This paper considers a Bayesian approach using the pattern mixture model for missing data for health economic evaluation. Specifically, the authors specify a multivariate normal model for the data with an additional term in the mean if it is missing, i.e. the model of $f(Y|R,X)$. A model is not specified for $f(R|X)$. If it were then you would typically allow for correlation between the errors in this model and the main outcomes model. But, one could view the additional term in the outcomes model as some function of the error from the observation model somewhat akin to a control function. Instead, this article uses expert elicitation methods to generate a prior distribution for the unobserved terms in the outcomes model. While this is certainly a legitimate way forward in my eyes, I do wonder how specification of a full observation model would affect the results. The approach of this article is useful and they show that it works, and I don’t want to detract from that but, given the lack of literature on missing data in this area, I am curious to compare approaches including selection models. You could even add shared parameter models as an alternative, all of which are feasible. Perhaps an idea for a follow-up study. As a final point, the models run in WinBUGS, but regular readers will know I think Stan is the future for estimating Bayesian models, especially in light of the problems with MCMC we’ve discussed previously. So equivalent Stan code would have been a bonus.

This is an economics blog. But focusing solely on economics papers in these round-ups would mean missing out on some papers from related fields that may provide insight into our own work. Thus I present to you a politics and sociology paper. It is not my field and I can’t give a reliable appraisal of the methods, but the results are of interest. In the global fight against non-communicable diseases, there is a range of policy tools available to governments, including the sugar tax of the paper at the top. The WHO recommends a large number. However, there is ongoing debate about whether trade rules and agreements are used to undermine this public health legislation. One agreement, the Technical Barriers to Trade (TBT) Agreement that World Trade Organization (WTO) members all sign, states that members may not impose ‘unnecessary trade costs’ or barriers to trade, especially if the intended aim of the measure can be achieved without doing so. For example, Philip Morris cited a bilateral trade agreement when it sued the Australian government for introducing plain packaging claiming it violated the terms of trade. Philip Morris eventually lost but not after substantial costs were incurred. In another example, the Thai government were deterred from introducing a traffic light warning system for food after threats of a trade dispute from the US, which cited WTO rules. However, there was no clear evidence on the extent to which trade disputes have undermined public health measures.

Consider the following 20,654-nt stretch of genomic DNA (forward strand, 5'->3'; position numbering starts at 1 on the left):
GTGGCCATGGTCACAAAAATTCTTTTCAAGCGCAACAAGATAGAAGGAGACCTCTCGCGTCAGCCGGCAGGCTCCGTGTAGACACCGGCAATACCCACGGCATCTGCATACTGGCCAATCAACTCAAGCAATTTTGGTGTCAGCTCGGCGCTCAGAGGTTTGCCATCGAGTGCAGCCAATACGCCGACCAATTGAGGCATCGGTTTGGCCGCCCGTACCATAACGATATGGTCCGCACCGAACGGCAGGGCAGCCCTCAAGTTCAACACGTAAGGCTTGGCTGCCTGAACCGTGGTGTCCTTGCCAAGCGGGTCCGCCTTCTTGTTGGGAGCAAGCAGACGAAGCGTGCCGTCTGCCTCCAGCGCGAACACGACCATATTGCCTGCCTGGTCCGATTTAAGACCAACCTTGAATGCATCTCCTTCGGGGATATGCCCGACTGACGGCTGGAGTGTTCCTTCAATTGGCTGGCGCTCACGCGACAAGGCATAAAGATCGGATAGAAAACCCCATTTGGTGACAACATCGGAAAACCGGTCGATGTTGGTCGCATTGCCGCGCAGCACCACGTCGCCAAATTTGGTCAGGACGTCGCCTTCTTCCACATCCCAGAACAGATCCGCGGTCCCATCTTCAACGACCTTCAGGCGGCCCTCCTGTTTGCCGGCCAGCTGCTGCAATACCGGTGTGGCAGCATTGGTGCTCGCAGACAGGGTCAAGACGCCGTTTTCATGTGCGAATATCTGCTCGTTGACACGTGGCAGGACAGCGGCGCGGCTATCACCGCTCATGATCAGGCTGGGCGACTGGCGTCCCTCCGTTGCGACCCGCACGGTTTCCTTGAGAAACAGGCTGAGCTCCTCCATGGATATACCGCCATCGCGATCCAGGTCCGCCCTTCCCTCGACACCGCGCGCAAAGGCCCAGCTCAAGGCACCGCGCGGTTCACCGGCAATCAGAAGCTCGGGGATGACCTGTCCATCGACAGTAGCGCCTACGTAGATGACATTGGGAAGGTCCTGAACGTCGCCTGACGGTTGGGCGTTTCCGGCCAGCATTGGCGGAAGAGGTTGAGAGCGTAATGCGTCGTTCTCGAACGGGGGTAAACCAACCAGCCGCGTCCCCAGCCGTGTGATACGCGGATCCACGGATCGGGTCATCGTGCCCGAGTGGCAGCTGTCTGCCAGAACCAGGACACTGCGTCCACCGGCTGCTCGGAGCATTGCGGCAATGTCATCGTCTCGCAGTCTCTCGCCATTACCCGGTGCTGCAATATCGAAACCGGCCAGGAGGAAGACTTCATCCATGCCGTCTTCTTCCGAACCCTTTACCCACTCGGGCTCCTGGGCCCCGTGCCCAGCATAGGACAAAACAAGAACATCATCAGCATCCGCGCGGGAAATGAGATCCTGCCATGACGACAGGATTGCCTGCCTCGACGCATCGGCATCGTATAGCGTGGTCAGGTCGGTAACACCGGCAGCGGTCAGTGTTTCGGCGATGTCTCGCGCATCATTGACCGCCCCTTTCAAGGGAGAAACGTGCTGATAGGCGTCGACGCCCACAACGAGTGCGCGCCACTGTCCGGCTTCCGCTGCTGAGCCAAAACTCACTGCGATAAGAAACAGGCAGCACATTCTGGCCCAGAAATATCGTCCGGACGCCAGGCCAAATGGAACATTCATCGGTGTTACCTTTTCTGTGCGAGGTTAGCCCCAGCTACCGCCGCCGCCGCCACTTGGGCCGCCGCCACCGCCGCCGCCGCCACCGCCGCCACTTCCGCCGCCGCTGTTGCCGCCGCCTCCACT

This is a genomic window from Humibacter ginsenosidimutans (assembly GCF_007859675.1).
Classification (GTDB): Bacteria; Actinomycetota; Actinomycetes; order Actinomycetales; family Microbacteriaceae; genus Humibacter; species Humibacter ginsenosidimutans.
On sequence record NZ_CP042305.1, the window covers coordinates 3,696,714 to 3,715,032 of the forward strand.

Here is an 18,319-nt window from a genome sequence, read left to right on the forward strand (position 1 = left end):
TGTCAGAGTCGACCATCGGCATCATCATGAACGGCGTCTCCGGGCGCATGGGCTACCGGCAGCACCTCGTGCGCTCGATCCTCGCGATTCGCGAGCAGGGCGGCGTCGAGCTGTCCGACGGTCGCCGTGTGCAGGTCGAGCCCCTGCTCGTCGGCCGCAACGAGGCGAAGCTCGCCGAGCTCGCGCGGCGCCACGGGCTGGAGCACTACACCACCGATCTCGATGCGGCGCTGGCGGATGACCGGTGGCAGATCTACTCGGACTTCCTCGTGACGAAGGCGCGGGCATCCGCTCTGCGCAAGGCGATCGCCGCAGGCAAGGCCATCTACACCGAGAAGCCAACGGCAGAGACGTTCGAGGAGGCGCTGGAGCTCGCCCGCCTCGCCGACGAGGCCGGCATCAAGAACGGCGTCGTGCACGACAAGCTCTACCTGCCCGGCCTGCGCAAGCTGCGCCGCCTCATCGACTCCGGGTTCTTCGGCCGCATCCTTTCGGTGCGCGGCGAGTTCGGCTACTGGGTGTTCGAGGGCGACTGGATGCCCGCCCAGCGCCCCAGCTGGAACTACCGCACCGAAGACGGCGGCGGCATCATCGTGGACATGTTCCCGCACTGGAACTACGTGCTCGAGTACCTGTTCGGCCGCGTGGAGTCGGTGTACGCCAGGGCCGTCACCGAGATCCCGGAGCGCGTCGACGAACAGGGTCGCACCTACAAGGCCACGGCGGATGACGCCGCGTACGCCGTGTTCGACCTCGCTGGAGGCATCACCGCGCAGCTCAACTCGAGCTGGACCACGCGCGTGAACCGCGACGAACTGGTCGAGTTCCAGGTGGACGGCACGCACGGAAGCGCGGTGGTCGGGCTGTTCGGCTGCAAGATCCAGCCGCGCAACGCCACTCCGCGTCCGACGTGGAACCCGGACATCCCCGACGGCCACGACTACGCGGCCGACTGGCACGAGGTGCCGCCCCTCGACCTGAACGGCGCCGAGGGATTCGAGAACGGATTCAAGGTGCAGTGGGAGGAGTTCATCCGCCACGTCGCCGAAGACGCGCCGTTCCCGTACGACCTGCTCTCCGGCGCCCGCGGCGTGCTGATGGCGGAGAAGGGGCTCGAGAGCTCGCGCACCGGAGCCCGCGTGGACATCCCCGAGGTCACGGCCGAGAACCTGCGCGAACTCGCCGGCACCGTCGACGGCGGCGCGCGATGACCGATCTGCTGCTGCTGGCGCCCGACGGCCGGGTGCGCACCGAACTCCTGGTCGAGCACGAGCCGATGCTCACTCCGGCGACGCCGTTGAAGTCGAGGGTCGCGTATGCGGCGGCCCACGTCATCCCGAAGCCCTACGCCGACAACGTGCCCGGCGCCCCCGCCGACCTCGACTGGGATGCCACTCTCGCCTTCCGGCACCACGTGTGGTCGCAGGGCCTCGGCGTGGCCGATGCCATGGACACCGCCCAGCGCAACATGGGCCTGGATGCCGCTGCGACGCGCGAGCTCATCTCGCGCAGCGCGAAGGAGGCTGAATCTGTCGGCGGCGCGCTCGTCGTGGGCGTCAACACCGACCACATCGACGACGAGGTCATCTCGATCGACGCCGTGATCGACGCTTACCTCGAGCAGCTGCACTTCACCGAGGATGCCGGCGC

This article presents results from a new database of all TBT WTO challenges. Between 1995 and 2016, 93 challenges were raised concerning food, beverage, and tobacco products, the number per year growing over time. The most frequent challenges were over labelling products and then restricted ingredients. The paper presents four case studies, including Indonesia delaying food labelling of fat, sugar, and salt after challenge by several members including the EU, and many members including the EU again and the US objecting to the size and colour of a red STOP sign that Chile wanted to put on products containing high sugar, fat, and salt.